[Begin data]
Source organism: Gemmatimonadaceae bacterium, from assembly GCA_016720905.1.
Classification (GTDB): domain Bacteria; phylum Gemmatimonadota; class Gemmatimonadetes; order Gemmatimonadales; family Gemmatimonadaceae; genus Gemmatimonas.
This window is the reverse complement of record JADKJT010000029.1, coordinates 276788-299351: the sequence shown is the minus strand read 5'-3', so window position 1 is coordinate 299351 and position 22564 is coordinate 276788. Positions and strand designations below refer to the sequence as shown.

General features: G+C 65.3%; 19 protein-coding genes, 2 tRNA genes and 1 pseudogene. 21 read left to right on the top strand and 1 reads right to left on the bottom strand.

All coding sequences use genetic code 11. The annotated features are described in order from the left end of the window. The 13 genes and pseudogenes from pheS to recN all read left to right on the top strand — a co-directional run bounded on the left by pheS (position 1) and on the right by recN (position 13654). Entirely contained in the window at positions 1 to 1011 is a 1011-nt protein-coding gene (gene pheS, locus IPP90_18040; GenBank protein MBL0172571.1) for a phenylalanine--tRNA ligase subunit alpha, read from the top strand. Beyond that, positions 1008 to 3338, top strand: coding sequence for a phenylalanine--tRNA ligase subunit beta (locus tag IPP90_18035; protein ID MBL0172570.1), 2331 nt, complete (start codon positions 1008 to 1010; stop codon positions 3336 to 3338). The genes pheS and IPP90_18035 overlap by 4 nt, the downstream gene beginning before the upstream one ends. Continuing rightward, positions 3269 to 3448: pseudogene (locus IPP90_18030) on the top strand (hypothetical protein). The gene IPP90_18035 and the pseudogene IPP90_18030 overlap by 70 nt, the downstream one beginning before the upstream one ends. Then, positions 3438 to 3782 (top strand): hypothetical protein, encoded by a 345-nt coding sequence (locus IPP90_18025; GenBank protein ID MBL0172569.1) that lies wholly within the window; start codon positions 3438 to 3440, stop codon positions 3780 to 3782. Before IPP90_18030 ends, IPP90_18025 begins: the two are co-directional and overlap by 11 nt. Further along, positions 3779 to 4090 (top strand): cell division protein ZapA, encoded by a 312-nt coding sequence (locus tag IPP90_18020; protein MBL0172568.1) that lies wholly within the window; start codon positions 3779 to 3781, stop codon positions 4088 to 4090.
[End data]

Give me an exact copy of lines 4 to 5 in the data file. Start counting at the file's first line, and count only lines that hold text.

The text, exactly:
General features: G+C 65.3%; 19 protein-coding genes, 2 tRNA genes and 1 pseudogene. 21 read left to right on the top strand and 1 reads right to left on the bottom strand.

All coding sequences use genetic code 11. The annotated features are described in order from the left end of the window. The 13 genes and pseudogenes from pheS to recN all read left to right on the top strand — a co-directional run bounded on the left by pheS (position 1) and on the right by recN (position 13654). Entirely contained in the window at positions 1 to 1011 is a 1011-nt protein-coding gene (gene pheS, locus IPP90_18040; GenBank protein MBL0172571.1) for a phenylalanine--tRNA ligase subunit alpha, read from the top strand. Beyond that, positions 1008 to 3338, top strand: coding sequence for a phenylalanine--tRNA ligase subunit beta (locus tag IPP90_18035; protein ID MBL0172570.1), 2331 nt, complete (start codon positions 1008 to 1010; stop codon positions 3336 to 3338). The genes pheS and IPP90_18035 overlap by 4 nt, the downstream gene beginning before the upstream one ends. Continuing rightward, positions 3269 to 3448: pseudogene (locus IPP90_18030) on the top strand (hypothetical protein). The gene IPP90_18035 and the pseudogene IPP90_18030 overlap by 70 nt, the downstream one beginning before the upstream one ends. Then, positions 3438 to 3782 (top strand): hypothetical protein, encoded by a 345-nt coding sequence (locus IPP90_18025; GenBank protein ID MBL0172569.1) that lies wholly within the window; start codon positions 3438 to 3440, stop codon positions 3780 to 3782. Before IPP90_18030 ends, IPP90_18025 begins: the two are co-directional and overlap by 11 nt. Further along, positions 3779 to 4090 (top strand): cell division protein ZapA, encoded by a 312-nt coding sequence (locus tag IPP90_18020; protein MBL0172568.1) that lies wholly within the window; start codon positions 3779 to 3781, stop codon positions 4088 to 4090.